Babylon 1 minor orbit change?

Philip Chien (
Thu, 17 Jun 1999 17:06:47 -0400

>Report # 22
> 2 p.m. CDT, Thursday, June 17, 1999
> Mission Control Center, Houston, Texas
>International Space Station flight controllers prepared to maneuver the
>slightly last weekend to avoid a possible close pass by orbital debris, but
>the maneuver was not carried out and ultimately was not required as the debris
>passed a harmless distance from the station early Sunday morning.
>While monitoring the health of systems on board through Russian ground
>and the newly repaired early communications system, flight controllers were
>notified by the U.S. Air Force Space Command of a possible close approach of a
>spent Russian rocket body upper stage.  While this is not a routine
>it is an event that flight controllers deal with from time to time, as has
>the case infrequently during the Space Shuttle program.
>Early predictions showed the closest approach of the debris to the ISS would
>be within 1 kilometer, but the actual distance at the time of its closest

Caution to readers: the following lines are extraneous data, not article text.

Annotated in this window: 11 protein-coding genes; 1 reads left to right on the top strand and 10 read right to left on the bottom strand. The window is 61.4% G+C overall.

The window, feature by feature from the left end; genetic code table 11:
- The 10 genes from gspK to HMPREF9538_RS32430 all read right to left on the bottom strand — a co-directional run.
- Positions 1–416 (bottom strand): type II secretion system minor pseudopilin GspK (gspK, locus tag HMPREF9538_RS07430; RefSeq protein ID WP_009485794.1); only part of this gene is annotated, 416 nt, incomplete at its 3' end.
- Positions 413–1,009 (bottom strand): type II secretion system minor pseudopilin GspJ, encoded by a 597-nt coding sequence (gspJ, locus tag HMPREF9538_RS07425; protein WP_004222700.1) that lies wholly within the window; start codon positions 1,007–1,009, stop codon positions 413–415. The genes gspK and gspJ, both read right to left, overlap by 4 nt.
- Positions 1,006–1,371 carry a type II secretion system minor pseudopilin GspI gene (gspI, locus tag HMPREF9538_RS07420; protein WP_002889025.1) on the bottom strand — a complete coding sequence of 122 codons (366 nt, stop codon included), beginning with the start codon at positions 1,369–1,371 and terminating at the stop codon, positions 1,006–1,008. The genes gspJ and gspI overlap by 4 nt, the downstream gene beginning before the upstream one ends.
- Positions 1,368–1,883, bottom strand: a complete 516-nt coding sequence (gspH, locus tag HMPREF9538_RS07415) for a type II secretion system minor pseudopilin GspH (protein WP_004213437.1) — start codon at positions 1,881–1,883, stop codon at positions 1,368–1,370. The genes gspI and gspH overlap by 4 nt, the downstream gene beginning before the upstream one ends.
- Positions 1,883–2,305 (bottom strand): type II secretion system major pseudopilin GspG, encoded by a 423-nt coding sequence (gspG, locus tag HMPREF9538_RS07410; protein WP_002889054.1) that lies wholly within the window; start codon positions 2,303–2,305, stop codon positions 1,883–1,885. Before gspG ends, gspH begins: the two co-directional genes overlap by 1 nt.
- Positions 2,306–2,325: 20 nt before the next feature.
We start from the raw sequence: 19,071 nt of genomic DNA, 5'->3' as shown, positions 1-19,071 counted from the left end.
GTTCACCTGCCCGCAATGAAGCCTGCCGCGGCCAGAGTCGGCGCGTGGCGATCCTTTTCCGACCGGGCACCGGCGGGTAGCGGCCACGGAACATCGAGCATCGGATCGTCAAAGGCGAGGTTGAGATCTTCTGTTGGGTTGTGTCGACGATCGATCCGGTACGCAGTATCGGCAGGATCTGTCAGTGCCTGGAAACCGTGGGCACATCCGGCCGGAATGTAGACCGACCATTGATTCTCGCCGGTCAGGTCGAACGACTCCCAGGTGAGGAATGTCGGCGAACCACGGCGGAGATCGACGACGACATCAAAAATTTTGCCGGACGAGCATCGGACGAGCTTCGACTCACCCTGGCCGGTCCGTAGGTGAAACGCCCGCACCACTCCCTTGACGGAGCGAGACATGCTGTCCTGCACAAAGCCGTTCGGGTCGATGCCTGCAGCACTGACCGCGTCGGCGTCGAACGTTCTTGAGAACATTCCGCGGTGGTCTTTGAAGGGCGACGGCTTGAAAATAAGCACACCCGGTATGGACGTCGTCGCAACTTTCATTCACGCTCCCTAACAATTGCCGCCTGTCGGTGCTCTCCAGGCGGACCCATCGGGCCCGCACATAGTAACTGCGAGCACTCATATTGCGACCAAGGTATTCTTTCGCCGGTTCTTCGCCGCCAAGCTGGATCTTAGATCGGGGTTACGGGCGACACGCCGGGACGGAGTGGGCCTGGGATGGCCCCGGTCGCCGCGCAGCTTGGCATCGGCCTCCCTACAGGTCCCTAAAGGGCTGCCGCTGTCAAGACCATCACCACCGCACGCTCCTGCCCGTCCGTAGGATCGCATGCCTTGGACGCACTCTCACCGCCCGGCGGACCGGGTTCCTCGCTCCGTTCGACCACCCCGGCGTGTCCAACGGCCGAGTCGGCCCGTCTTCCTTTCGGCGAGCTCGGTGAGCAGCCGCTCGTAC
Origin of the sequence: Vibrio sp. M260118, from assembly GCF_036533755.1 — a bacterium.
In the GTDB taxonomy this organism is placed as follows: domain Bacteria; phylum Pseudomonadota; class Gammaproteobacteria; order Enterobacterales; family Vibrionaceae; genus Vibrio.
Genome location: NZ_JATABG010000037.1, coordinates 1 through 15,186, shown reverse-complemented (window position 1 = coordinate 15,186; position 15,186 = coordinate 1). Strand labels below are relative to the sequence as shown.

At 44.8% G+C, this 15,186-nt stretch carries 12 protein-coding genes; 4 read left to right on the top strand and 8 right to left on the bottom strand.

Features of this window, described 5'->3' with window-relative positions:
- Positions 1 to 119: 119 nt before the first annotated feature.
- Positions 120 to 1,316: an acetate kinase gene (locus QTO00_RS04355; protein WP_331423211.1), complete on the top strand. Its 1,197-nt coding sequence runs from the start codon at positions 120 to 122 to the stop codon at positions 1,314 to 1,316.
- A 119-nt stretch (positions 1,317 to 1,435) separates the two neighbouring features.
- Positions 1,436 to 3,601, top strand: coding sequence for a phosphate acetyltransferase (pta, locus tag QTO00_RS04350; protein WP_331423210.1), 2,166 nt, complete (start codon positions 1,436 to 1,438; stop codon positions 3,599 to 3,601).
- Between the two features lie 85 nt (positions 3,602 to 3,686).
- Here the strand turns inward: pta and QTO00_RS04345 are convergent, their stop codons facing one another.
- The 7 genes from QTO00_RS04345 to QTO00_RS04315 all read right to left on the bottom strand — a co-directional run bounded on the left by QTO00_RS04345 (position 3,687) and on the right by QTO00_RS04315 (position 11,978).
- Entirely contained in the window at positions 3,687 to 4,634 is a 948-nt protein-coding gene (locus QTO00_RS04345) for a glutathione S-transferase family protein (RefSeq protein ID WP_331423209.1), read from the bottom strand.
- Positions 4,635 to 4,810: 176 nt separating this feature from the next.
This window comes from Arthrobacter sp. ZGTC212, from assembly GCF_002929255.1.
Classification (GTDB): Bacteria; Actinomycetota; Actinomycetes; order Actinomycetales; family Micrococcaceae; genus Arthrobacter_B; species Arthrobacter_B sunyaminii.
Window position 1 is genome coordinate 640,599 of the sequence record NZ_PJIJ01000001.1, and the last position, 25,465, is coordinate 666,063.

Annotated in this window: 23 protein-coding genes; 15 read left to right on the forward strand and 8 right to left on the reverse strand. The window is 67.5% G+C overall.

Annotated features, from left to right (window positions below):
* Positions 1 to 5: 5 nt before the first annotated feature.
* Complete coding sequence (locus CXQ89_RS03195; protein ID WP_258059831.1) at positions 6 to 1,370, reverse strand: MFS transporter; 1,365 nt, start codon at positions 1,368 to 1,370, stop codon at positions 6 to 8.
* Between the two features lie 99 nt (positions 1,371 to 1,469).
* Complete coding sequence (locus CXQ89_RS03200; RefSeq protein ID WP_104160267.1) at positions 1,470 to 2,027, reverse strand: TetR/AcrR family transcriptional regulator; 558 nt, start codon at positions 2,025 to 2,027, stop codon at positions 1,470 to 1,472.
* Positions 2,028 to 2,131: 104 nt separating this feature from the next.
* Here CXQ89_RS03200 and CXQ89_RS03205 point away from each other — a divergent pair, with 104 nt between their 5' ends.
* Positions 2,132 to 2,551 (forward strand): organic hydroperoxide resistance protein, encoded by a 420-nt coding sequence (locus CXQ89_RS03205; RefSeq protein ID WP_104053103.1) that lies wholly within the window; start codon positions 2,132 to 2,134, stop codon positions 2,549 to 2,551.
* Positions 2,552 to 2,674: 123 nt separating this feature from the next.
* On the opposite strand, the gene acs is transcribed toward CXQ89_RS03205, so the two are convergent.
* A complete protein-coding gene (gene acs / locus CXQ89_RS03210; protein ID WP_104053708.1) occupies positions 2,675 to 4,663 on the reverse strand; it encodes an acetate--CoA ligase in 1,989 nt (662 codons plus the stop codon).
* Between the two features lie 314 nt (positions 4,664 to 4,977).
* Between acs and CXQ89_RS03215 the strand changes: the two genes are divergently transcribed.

>approach on Sunday morning was 7 kilometers.
>Flight controllers planned to maneuver the station Saturday night, but the
>uplinked procedure for maneuvering had one of the Zarya module's engines
>firing longer than is permitted by the module's onboard computer program.
>Therefore, Zarya's motion control system correctly canceled the burn
>automatically and the maneuver was not performed.

I haven't checked to see just when this maneuver was to have taken place,
what the object was in orbit which they would have maneuvered to avoid, or
whether or not there was any change to the orbit.

Anybody have more details?

ABC News apparently has a story overblowing it on tonight's (Thursday Jun
17) news ...

Philip Chien, KC4YER
Earth News
world (in)famous writer, science fiction fan, ham radio operator,
all-around nice guy, etc.